When bowlers talk about having “hot hands,” they may be onto something.

A new study by Gur Yaari, a Yale pathology postdoctoral associate, and mathematics professor Gil David offers evidence supporting the popular notion of “hot hands,” the idea that an athlete’s performance improves during winning streaks. Published Jan. 12 in the journal PLoS ONE, the study found that professional bowlers had streaks that were more than just random variation. The authors said that this study contradicts previous research which generally found the idea of “hot hands” to be a mistake of perception.

For example, 1985 study that Yaari called “influential” determined that each attempt to make a free throw in basketball had a completely independent chance of success. This would imply that a hot streak is a variation on the gambler’s fallacy, the false idea that past results in independent trials, like flipping a coin, will change future results.

In their recent publication, Yaari and David claim to have found evidence for “hot hands” in bowling.

“It’s not so surprising that luck doesn’t perfectly model human performance in sports,” Yaari said.

The study used data from over 40,000 games played by the top 100 bowlers from the Professional Bowling Association.

They found that bowlers who bowl more strikes than their average in the first eight frames will be extra likely to bowl strikes in the last two frames. But Yaari said that the results do not necessarily imply a direct causal relationship between any two successive strikes. Or, in other words, bowling a strike on one frame will not directly increase the likelihood of bowling a strike on the very next frame.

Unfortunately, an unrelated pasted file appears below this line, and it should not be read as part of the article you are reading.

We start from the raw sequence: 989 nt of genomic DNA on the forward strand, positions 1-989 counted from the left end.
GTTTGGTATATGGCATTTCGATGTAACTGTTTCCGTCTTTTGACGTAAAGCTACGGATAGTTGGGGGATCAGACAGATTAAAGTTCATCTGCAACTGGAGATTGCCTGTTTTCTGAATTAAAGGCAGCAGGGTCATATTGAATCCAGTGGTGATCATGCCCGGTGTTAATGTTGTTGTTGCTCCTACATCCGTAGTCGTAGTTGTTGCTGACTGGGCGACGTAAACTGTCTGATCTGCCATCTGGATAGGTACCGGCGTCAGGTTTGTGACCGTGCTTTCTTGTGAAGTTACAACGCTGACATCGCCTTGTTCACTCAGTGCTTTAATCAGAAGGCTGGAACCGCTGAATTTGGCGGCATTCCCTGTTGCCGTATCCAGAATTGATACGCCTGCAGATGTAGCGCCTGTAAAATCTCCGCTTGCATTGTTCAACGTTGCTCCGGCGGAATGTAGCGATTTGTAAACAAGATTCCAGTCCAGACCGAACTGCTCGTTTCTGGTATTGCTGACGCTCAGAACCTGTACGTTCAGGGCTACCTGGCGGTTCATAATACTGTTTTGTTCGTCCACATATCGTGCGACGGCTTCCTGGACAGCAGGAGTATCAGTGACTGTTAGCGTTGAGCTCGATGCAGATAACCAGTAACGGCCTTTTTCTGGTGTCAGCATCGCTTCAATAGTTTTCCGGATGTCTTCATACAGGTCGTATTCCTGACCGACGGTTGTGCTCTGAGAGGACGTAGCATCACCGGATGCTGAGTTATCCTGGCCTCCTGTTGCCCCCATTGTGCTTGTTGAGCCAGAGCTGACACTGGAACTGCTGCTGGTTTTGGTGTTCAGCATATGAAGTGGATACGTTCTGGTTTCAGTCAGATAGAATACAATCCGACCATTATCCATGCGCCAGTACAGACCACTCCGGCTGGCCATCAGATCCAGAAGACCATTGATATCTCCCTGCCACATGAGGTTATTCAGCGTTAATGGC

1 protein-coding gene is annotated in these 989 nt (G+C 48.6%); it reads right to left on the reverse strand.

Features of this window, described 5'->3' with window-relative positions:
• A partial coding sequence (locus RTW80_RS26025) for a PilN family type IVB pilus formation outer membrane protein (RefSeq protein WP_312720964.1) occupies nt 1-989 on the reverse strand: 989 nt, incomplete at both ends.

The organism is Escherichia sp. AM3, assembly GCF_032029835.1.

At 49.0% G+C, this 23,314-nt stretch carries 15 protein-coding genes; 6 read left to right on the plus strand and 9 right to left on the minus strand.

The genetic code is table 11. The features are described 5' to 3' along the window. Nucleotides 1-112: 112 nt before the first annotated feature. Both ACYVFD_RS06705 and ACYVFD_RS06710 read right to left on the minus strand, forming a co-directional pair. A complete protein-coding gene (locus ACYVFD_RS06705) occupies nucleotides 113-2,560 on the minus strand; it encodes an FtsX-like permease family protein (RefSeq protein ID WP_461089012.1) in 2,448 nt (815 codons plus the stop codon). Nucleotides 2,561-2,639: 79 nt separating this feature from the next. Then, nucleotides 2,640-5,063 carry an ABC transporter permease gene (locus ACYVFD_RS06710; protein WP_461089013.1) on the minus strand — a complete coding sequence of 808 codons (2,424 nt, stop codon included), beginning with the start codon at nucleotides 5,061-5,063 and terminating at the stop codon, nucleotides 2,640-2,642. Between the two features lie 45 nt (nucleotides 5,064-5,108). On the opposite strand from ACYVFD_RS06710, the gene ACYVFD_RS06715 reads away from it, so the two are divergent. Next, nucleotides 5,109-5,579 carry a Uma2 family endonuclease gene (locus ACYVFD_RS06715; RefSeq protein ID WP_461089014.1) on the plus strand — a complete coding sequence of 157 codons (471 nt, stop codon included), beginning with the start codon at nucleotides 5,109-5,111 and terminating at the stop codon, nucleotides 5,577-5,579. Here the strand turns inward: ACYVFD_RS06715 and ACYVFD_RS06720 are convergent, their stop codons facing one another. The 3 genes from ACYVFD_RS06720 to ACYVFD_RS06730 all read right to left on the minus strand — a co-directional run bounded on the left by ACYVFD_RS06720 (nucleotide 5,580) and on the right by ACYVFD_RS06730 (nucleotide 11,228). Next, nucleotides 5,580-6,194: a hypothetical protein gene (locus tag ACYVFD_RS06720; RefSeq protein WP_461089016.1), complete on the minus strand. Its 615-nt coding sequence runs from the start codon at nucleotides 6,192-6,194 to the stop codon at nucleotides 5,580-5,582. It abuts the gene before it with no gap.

Instead, bowlers appear to have identifiable “good games” and “bad games,” which are strong enough to suggest that each attempt is not completely independent, like successive coin tosses.

“There is a large amount of evidence that suggests that the ‘hot hand’ phenomenon that sports fans [think] they are observing nearly every time they watch a sporting event does not exist,” said Jonathan Koehler, a professor at Northwestern Law School and expert in behavioral sciences. He said he had not read this particular study, but cautioned against over-interpreting “hot hands” research because, on the whole, the phenomenon has proven remarkably difficult find scientifically, despite how often people tend to identify it in sports.

Sidney Redner, a physics professor at Boston University, said the study’s analysis looked legitimate, but added that the effect appears to be much subtler than people often realize.

Yaari agreed, and he said that the hot hands effect should not be overstated.

“People have in mind causality, but it may have more to do with streaks that don’t involve explicitly psychological feedback,” he said. The study refrained from making any conclusions on what might be causing the effect.

Yaari’s previous study, published in PLoS ONE last October, found a similar effect in basketball free throws, and he said that the findings might be relevant to any task, like playing video games, that requires intense concentration.